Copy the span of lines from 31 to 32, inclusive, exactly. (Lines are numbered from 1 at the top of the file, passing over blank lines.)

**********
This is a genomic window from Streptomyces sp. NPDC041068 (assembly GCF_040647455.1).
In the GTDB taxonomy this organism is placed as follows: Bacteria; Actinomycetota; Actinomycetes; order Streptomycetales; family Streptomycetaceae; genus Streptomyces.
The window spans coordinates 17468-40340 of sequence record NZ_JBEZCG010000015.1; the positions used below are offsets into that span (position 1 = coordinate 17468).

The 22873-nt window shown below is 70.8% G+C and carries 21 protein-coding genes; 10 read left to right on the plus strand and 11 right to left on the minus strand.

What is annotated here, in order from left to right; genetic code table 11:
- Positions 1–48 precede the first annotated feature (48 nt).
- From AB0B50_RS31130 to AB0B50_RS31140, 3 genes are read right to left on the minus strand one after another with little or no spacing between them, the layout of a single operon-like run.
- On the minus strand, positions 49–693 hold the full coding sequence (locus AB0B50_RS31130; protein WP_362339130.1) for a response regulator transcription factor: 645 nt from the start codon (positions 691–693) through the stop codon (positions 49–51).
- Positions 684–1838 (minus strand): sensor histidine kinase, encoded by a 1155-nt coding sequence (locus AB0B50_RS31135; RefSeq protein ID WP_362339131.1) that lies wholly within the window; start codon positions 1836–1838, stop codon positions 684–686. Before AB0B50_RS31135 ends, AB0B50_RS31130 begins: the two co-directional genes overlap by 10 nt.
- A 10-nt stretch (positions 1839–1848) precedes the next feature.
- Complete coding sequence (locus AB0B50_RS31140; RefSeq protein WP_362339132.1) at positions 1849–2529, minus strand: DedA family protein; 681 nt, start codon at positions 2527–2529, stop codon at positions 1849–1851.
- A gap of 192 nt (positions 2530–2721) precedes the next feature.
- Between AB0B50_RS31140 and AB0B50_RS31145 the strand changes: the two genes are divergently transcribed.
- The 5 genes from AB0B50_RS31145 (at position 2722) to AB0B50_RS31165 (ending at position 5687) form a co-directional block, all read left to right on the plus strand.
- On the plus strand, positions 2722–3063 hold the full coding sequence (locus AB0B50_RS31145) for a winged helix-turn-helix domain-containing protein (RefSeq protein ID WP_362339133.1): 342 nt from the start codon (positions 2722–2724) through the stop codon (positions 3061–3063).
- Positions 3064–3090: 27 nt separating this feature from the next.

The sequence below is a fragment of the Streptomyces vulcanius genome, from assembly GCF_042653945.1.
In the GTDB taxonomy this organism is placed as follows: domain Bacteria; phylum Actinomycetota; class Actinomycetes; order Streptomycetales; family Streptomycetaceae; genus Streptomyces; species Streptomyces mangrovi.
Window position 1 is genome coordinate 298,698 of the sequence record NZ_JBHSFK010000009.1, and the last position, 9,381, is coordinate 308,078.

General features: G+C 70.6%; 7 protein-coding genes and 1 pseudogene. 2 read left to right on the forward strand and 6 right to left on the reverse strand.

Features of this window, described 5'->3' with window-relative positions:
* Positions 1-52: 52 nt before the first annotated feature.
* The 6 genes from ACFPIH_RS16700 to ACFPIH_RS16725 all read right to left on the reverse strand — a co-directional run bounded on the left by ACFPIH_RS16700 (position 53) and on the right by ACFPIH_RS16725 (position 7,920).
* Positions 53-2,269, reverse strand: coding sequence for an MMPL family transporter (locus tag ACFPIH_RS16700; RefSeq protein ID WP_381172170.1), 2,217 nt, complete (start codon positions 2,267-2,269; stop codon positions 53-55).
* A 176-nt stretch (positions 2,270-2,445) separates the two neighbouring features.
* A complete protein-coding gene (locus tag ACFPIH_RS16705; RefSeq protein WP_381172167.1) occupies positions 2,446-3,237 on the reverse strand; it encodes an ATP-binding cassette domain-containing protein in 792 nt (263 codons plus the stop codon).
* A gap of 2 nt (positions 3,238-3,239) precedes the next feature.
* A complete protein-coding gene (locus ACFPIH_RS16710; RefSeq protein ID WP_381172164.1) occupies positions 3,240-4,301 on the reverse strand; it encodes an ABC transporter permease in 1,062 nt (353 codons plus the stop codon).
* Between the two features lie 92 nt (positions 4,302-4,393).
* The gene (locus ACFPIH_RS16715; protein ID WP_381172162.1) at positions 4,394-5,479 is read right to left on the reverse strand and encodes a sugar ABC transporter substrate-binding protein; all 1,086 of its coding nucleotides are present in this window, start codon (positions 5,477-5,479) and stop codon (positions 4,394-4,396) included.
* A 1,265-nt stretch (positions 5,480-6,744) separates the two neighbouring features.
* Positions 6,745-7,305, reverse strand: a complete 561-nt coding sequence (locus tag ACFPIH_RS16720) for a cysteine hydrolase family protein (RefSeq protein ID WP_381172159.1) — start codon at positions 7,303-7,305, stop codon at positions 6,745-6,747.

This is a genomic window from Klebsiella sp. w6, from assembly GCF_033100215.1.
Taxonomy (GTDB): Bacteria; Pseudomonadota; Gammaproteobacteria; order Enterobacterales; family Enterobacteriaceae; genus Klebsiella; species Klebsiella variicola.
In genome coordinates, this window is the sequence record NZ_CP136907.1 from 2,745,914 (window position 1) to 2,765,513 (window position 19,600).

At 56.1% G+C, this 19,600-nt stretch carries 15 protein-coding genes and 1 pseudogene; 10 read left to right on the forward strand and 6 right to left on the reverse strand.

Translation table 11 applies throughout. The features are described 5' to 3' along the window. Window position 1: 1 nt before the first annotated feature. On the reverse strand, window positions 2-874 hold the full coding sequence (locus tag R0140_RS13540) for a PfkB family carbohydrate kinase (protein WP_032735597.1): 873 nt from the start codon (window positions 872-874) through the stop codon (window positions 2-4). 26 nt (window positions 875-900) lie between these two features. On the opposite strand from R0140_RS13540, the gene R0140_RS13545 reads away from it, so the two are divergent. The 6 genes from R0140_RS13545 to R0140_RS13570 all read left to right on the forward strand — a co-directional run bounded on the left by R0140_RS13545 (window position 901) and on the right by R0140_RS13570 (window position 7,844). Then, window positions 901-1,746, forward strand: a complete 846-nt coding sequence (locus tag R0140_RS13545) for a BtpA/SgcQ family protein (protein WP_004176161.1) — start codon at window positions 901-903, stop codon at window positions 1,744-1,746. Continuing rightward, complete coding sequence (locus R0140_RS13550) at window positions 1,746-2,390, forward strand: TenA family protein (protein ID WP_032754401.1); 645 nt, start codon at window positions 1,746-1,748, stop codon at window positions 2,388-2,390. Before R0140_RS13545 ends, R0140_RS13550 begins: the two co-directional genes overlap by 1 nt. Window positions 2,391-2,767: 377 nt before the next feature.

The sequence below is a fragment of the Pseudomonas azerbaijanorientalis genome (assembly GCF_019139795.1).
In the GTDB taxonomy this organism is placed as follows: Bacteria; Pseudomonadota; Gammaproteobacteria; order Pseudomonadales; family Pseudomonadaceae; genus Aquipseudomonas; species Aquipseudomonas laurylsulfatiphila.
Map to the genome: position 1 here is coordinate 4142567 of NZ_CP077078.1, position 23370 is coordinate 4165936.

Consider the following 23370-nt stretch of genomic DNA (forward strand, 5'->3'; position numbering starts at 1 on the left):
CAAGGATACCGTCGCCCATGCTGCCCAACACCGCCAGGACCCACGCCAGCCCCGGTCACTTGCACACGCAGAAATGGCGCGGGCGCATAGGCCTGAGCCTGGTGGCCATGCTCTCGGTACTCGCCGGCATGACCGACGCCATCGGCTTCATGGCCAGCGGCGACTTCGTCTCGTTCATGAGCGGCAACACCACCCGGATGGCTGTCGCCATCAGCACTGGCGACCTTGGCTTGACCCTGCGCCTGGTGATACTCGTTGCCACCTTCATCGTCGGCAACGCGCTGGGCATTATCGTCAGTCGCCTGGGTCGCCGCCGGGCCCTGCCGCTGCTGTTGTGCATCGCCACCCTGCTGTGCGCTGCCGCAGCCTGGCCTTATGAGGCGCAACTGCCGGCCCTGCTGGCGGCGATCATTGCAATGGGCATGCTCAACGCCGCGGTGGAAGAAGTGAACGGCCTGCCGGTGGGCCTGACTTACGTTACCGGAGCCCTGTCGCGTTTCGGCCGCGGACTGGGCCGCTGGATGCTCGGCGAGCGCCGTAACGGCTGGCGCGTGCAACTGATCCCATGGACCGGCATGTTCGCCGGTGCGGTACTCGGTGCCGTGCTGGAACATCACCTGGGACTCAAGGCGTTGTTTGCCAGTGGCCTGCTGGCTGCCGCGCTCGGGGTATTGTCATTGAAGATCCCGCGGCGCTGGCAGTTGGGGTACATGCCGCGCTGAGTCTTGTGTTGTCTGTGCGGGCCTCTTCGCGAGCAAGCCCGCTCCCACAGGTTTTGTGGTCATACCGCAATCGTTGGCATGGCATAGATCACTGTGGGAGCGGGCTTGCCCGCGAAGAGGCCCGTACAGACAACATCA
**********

* A 1,265-nt stretch (positions 5,480-6,744) separates the two neighbouring features.
* Positions 6,745-7,305, reverse strand: a complete 561-nt coding sequence (locus tag ACFPIH_RS16720) for a cysteine hydrolase family protein (RefSeq protein ID WP_381172159.1) — start codon at positions 7,303-7,305, stop codon at positions 6,745-6,747.